5 energy, environment issues in bull’s-eye for House GOP

By Jeremy Dillon | 11/17/2022 06:42 AM EST

The Republicans’ House majority is slim but will likely be enough to give committee leaders the power to force the administration’s hand.

Rep. Morgan Griffith (R-Va.) on Capitol Hill July 20, 2021.

Virginia Rep. Morgan Griffith is the top Republican on the Energy and Commerce Subcommittee on Oversight and Investigations. Francis Chung/E&E News

Republicans clinched a narrow House majority Wednesday night, and executive agencies are now bracing for a flood of GOP-led oversight inquiries into Biden administration energy and environment decisionmaking.

Republican lawmakers have made clear which policies and people they want investigated. For nearly two years, GOP committee chairs have fired off dozens of letters to agencies seeking information. Republicans will now have subpoena power to demand cooperation.

We will devote the resources necessary for this House to go toe-to-toe with the Executive branch, especially as it pertains to oversight and holding the Biden administration accountable for its mismanagement of our country,” Republican leader Kevin McCarthy (R-Calif.) said in a Dear Colleague letter last week announcing his bid for speaker of the House.


Over the summer, GOP lawmakers on both the Natural Resources and Energy & Commerce committees offered a preview of their 2023 efforts. Using a procedural tactic known as a “resolution of inquiry,” they forced failed votes on Republican-led efforts seeking documents and communications on a host of administration actions. Those actions included domestic fossil fuel production, public lands leasing, energy reliability and energy costs, among other areas.

Here’s a look at some of the areas where lawmakers are primed to launch probes:

Oil and gas

Republicans have hammered Democrats on gasoline prices over the past year and during campaign season. Their main argument: The Biden administration is actively undercutting domestic oil and gas production.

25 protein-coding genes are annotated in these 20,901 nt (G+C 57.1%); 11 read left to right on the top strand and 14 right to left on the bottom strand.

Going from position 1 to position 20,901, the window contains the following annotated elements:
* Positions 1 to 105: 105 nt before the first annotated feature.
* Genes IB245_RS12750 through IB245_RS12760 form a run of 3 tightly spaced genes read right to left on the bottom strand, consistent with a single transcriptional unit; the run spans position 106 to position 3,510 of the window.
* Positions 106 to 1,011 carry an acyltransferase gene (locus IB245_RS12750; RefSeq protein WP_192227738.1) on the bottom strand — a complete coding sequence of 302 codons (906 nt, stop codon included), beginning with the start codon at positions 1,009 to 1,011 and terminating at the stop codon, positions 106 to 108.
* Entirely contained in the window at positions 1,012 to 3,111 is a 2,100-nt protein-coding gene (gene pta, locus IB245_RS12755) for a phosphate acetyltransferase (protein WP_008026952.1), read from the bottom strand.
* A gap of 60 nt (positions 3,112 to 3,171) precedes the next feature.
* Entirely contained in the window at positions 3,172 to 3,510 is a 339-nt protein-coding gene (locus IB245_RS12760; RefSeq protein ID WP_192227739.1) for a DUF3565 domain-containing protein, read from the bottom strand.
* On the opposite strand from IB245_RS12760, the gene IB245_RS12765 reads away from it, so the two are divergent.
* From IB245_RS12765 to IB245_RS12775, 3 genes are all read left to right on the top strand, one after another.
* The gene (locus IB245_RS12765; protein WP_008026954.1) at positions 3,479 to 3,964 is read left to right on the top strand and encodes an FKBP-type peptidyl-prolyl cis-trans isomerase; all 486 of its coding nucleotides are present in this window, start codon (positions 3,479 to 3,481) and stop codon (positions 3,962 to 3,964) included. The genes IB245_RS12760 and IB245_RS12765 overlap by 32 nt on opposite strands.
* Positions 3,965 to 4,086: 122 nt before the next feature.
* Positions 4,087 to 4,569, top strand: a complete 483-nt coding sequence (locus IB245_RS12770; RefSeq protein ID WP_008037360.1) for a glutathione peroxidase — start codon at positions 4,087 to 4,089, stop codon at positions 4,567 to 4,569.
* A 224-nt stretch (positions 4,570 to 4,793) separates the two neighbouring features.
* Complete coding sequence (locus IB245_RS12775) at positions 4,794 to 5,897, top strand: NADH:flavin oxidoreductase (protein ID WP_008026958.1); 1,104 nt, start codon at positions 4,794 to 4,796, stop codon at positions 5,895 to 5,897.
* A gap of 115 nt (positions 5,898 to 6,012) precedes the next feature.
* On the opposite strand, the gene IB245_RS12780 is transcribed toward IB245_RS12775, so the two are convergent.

They have criticized the cancellation of the Keystone XL pipeline, the pace of permitting for new oil and gas leases on federal lands, and the formation of the new five-year offshore leasing program.

Thus far, Republicans have been met with indifference from the administration. They’re looking to change that.

“We’ve sent a lot of letters over to the administration that have gone unanswered,” House Natural Resources ranking member Bruce Westerman (R-Ark.) said earlier this summer.

Oversight Committee Republicans released their own report last week, in which they allege the Biden administration has not done enough to support the development of domestic oil and gas.

“Democrats have weaponized their unchecked power to wage a war against American-made energy production and push radical, far-left Green New Deal policies that jeopardize Americans’ ability to power their homes,” ranking member James Comer (R-Ky.) said in a statement.

In the lead-up to the election, Republicans have criticized the administration’s depletion of the Strategic Petroleum Reserve to bolster global supplies, arguing that the move to lower prices has endangered national security (Energywire, Oct. 24).

Energy and Commerce Subcommittee on Oversight ranking member Morgan Griffith (R-Va.) indicated his subcommittee was unlikely to focus much on the producer side of the equation as Democrats have for much of 2022.

Instead, he says he wants to investigate what he sees as an overemphasis on renewable energy research and development at the Department of Energy at the expense of fossil fuels.

“We don’t have parity,” Griffith said. “We’re putting most of our external, most of our eggs into the basket of renewables. And I’m not saying that we should not be doing that. Let’s get paid. Let’s figure out how to use our oil or coal or natural gas, because we got lots of it.”

Climate regulations

Republicans are also already lining up to oppose Biden administration climate-inspired regulations.

Now that Democrats have lost control of the House, agencies are expected to ramp up climate rules to bolster infrastructure and clean energy laws enacted over the past two years.

But Republicans could slow that rulemaking through oversight hearings and voluminous document requests (E&E Daily, July 1).

The top Republican on the Senate Environment and Public Works Committee, Sen. Shelley Moore Capito of West Virginia, has already issued oversight letters concerning the use of climate metrics in highway funding disbursement (E&E News PM, March 3).

She has also raised issues with climate goals set by administration officials, including the social cost of carbon metric.

“There’s a lot coming out of the White House, and I have called this into question repeatedly in committee on certain carbon goals and how we are going to meet it,” Capito said earlier this summer. “They never really tell you what you have to do to get there.”

Republicans are also targeting the Securities and Exchange Commission’s proposed rules that would require publicly traded companies to disclose their climate risks and greenhouse gas emissions. Republicans have decried what they’ve dubbed “woke” corporate policies on environmental, social and governance, or ESG, investing (E&E Daily, June 7).

Once finished, the disclosure rule is almost certain to face a Congressional Review Act challenge, even if the White House ultimately holds the veto pen.